Let your imagination run wild. No holds barred. Imagine that you can be anything you want to be. There are no limitations. Don't consider practicality, required education or what your father would say. Then write a paragraph indicating what you would do. Create a scenario of your ideal job.
For example, former Secretary of Labor, Robert Reich, when asked to share a career fantasy, said he liked to be the chief executive of Ben & Jerry's and develop new flavors like Congressional Fudge. General John Shalikashvili provided this fantasy, "To own a country hardware store and sit outside in the sun with my blue apron waiting for a customer to come by. To rummage through little bins looking for a particular bolt a customer might want and once found, go back out to my bench in the sun".
This exercise is intended to give you an opportunity to discover motivations hidden within your fantasy. Identifying personal qualities (goals, interests, values) that drive your fantasies can provide valuable information that may not have been tapped from other self-assessment inventories you may have taken.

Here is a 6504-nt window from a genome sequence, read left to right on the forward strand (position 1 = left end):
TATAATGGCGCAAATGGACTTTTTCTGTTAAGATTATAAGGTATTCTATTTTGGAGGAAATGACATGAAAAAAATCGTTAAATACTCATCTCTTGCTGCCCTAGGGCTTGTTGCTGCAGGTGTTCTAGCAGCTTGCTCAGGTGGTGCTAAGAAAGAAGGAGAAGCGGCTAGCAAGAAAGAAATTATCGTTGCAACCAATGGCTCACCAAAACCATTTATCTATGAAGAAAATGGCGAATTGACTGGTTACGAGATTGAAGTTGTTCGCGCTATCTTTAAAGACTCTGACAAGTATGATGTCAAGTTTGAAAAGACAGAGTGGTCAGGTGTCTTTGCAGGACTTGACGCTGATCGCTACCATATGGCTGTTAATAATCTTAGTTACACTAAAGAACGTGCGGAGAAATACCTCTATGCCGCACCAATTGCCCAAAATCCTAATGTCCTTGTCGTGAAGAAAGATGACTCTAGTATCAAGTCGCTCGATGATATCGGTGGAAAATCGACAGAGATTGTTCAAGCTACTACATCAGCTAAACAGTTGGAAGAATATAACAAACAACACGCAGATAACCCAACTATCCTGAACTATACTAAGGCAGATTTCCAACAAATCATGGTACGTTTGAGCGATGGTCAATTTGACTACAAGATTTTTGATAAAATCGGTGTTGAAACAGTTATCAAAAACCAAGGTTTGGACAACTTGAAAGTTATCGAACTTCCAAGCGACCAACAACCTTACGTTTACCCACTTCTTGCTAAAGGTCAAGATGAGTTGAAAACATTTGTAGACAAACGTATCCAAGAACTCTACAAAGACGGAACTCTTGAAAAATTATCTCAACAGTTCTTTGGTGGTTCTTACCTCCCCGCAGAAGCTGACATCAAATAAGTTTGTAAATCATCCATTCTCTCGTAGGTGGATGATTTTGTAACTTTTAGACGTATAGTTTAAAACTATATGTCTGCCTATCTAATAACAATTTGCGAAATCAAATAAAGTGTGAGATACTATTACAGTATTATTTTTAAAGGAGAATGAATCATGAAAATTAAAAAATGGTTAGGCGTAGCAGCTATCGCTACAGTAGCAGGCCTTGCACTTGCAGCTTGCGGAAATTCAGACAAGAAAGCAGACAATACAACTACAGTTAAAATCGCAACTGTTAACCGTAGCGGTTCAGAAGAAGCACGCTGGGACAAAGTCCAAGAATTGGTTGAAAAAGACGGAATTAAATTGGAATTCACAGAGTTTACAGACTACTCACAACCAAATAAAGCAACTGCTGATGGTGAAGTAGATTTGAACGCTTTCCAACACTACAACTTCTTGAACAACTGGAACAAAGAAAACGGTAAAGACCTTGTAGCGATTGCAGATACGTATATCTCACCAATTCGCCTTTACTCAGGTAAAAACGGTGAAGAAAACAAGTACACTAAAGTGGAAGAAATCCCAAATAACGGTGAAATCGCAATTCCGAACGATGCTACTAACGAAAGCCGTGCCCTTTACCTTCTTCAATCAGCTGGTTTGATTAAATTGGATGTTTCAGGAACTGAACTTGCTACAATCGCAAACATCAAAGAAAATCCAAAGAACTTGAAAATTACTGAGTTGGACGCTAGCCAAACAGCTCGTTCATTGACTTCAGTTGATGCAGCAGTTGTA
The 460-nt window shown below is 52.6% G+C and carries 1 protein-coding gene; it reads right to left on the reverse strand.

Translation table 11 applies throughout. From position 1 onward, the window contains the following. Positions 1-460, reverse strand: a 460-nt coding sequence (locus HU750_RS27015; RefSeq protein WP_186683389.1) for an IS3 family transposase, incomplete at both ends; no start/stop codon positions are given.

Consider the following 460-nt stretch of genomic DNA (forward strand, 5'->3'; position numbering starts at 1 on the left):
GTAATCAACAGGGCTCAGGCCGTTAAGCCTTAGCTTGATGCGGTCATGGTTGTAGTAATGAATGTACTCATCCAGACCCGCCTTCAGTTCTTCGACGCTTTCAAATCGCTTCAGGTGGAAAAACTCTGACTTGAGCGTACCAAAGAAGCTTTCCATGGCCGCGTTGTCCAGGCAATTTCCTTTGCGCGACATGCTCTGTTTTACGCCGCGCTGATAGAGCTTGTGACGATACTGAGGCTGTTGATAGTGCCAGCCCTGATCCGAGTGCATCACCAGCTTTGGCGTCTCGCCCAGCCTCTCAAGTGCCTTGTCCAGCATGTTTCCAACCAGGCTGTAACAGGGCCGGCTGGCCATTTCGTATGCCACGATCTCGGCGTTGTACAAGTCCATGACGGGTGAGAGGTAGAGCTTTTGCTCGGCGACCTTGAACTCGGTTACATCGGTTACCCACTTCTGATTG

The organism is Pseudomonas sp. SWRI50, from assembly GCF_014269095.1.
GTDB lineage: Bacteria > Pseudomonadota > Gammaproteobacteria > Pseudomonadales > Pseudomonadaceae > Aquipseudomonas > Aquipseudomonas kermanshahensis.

Even though you may choose not to pursue an outside-the-ordinary profession, this exercise allows you to stretch the boundaries of what might interest or excite you and provides added information that can be factored into whatever career decision you make, whether it is an non-traditional career or a familiar profession.
PICTURE YOURSELF IN THIS IDEAL SITUATION
The decisions you make regarding a future career will in fact determine the extent to which your fantasy will become a reality for you. Rehearse your ideal career in your mind. Remember, people move in the direction of their dominant thoughts and images.
You can adjust your decisions or rearrange your career direction by changing your thoughts and the associated pictures in your mind. As you continue to determine your best career path, remember to keep dreaming, keep thinking, keep fantasizing.